George F. Baker III has been a practicing muralist for three years, and he watched his career take off in the summer of 2020. The past year, he said, has been crazy — in a good way. ”The last time I counted, I have done about 15 to 18 murals all over the country,” he said. “Muralism as an art form has been happening for eons now, but specifically in Atlanta, there has been a lot more shine on a lot more Black artists that have been doing this.”
In the past year, many Black artists realized there was nothing stopping them from putting their work up on a wall, except getting the wall, Baker said.
“We live in a city that is powered by Black culture. People were looking for Black artists to put work up on their walls and looking for the Black perspective,” he said. “I am hoping this isn’t just seen as a moment in time. I don’t think it will be because now we have shown we have the capability.”
Baker said he was also pleased to see a growing number of Black women muralists pushed to the forefront.
Artists such as Zipporah Joe’l, Charity Hamidullah, Sachi Rome and SOFAHOOD have participated in the Stacks Squares Mural Project in Atlanta’s Cabbagetown, a rotating mural arts project curated by Austin “Blue“ Richardson in which each round of murals consists of 10 artists of all career stages painting in a 7-foot framed square. One round included the themed exhibit “Say Their Names,” with portraits of 10 Black people whose lives were lost to police.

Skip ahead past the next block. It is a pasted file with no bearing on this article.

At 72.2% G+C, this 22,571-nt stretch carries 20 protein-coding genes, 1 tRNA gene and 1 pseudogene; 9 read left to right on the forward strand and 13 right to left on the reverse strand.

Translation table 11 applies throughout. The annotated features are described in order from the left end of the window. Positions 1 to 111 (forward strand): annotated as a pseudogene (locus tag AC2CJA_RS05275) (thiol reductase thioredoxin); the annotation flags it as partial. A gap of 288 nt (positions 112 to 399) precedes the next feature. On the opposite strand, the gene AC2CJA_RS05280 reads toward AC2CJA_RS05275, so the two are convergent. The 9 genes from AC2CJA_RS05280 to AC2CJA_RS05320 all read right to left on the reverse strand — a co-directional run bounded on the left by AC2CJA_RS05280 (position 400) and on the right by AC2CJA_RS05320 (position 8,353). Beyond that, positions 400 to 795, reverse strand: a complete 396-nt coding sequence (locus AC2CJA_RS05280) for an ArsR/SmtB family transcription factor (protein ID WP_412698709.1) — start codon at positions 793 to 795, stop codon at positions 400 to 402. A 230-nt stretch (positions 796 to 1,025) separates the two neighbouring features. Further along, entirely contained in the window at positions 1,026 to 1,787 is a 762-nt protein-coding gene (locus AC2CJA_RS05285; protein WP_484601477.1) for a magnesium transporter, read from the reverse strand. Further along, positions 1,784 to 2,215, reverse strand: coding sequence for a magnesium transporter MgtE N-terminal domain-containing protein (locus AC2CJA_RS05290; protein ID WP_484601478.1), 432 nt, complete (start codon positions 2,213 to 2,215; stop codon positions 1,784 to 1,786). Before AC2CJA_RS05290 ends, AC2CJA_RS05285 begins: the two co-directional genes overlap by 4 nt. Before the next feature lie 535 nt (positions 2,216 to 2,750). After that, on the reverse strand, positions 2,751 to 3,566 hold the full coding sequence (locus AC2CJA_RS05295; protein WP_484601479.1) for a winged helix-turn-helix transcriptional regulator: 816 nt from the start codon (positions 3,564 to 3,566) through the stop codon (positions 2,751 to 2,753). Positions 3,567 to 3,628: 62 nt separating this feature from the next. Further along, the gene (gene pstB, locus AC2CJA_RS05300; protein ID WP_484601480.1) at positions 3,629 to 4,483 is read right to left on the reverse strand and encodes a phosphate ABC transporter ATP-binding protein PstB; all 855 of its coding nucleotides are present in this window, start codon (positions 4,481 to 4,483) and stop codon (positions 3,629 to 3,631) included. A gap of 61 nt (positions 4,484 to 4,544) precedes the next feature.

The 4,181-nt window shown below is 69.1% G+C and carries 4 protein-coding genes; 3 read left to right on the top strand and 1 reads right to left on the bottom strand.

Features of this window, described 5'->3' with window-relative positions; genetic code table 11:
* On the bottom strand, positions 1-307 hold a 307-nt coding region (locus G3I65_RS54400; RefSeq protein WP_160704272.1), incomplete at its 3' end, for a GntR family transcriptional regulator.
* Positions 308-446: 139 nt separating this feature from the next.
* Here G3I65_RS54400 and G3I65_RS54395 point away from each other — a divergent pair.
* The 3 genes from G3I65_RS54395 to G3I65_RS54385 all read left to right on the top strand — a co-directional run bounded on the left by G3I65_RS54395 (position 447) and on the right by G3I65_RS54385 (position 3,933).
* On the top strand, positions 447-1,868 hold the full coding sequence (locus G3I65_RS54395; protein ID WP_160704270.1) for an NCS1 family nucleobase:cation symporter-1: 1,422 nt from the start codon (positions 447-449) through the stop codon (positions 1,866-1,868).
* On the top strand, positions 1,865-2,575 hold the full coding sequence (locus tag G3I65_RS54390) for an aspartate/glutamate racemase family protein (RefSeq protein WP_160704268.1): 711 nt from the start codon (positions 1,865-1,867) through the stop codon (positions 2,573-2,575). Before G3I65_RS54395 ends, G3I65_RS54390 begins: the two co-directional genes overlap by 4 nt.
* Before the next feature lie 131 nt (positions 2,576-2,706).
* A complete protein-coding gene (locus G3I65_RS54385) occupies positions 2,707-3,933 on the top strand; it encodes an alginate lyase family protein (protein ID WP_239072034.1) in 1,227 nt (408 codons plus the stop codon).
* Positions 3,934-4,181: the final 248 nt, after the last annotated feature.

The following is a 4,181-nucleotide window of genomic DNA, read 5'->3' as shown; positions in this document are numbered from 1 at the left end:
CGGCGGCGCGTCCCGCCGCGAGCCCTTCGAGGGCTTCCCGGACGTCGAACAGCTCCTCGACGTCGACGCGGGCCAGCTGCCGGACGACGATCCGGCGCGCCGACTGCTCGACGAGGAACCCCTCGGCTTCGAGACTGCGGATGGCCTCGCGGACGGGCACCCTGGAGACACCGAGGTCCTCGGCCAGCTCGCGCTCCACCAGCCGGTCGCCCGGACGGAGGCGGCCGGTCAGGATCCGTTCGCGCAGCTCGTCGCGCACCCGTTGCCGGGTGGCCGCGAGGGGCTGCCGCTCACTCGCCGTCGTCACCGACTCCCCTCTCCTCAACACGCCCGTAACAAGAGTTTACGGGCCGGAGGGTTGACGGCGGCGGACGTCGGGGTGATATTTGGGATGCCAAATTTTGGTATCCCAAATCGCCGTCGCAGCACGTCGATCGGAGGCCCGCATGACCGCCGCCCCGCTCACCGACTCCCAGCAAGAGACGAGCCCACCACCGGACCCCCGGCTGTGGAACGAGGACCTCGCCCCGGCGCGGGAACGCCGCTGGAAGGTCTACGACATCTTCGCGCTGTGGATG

Erica L. Chisolm was enlisted by a corporation to create the #ShineDifferent mural located in Cabbagetown, 87 Estoria St. SE, as a tribute to women featured in a campaign for the Black hair care brand Creme of Nature.
Chloe Alexander doesn’t consider herself a muralist, but the printmaker took on a mural project in collaboration with Living Walls, the Upper Westside CID, and MARTA’s Artbound initiative at MARTA’s Mobility Facility on Brady Avenue.
“I don’t respond to just any calls for the sake of doing murals, but that spoke to me because I am from Atlanta and it is an area that is under a lot of transition and my memories of that place are very different than what you would see now,” said Alexander.
Yuzly Mathurin described her efforts to capture the beauty of Asian and African American culture. The work was influenced by the hate crimes against Asian people happening across the country, said Mathurin in a recent phone interview. As she was creating plans for the mural, she was also watching the George Floyd trial and wanted to depict the strength of Black people.
The mural, located behind Plaza Theatre in Poncey-Highland, was part of the Adult Swim Atlanta Mural Project, which in conjunction with Living Walls, provided public spaces for Black muralists to display their work.
“When it comes to public art, it’s important to convey what’s happening around you,” Mathurin told the AJC in July. “I thought it was appropriate to do something that was uplifting. I wanted to do something that would make people smile when they looked at the wall.”
Her mural of a Black woman in a flowered kimono wearing red-, black- and green-striped tube socks and a resplendent Afro with a pick in hand suggests we all find time to “Spread Love Not Hate.”